The Association of National Advertisers (ANA) dropped a bomb on the industry in June of 2016 with the release of a report entitled, “An Independent Study of Media Transparency in the U.S. Advertising Industry.” It dealt a blow to the agency/client relationship, as in one swoop, the key ingredient of trust was called into question by brands across the land.
The report was a wake-up call to brands, claiming that non-transparent practices were “pervasive” throughout the advertising agency ecosystem, and that in some cases, they were being taken advantage of by the very partners they were entrusting with their funds. This shook the foundations of trust because client perceptions to this point were that their agency always operated in their client’s best interest having an “agent” relationship with the brand, to act as an extension of the brand itself.
ANA pointed out that many agency contracts over time have been modified to not simply represent a traditional “agent” relationship, but that in some areas of their operations, agencies would indeed act as a “principle” in the transaction. That is to say that, at times, they would act in their own best interest, ahead of the client’s interest, and would go at risk on some transactions and not disclose how, or how much, profit the agency was making on a given transaction. These included non-transparent media kick-backs and rebates, self-dealings with other agency holding companies, and the opaqueness of agency-owned and operated programmatic trading desks – where agencies are free to mark up prices as they see fit without disclosure to clients about how much they are actually paying for media.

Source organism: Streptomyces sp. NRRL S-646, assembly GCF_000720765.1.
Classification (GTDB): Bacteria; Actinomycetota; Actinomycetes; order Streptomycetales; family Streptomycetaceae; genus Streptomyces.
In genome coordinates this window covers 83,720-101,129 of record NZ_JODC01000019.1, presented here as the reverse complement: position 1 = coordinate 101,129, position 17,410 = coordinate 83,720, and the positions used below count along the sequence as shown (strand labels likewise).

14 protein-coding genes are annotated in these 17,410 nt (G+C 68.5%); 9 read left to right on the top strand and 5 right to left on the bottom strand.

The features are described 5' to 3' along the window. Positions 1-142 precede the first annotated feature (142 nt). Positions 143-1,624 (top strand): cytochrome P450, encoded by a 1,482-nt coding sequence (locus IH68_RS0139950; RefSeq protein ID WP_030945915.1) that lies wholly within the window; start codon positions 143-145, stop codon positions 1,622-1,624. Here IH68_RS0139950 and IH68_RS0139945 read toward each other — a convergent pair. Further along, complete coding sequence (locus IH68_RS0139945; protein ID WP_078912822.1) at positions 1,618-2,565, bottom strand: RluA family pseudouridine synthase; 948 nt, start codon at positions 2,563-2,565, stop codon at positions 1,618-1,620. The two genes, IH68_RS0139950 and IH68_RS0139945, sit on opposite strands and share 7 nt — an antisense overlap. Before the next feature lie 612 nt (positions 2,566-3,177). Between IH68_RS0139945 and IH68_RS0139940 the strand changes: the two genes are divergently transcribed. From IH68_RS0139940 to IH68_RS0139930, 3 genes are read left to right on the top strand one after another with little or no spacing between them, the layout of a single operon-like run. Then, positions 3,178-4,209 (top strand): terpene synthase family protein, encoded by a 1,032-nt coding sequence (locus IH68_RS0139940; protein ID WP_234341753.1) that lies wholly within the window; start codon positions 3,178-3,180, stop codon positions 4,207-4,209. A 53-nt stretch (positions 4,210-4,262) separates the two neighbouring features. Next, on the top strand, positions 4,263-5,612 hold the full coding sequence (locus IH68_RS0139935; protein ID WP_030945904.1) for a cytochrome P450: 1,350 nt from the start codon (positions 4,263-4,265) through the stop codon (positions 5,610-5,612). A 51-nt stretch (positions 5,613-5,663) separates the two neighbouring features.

This report, and the subsequent recommendations and follow-up reports issued by the ANA on practices such as the bidding practices for production work, caused shock waves throughout the industry. This resulted in numerous client driven audits of their agencies, and an ongoing game of musical chairs with key accounts, as brands move from agency to agency in search of an honest broker.
We are only in the early innings of these discussions with much of the story still to be told, but suffice it to say, the discussions, often closed door, are active at the highest levels. The Digital Healthcare Coalition brought public awareness to the subject, and launched a conversation at their fall summit in November 2017 in NYC. Our own R.J. Lewis moderated a panel with Bill Duggan from the ANA participating.
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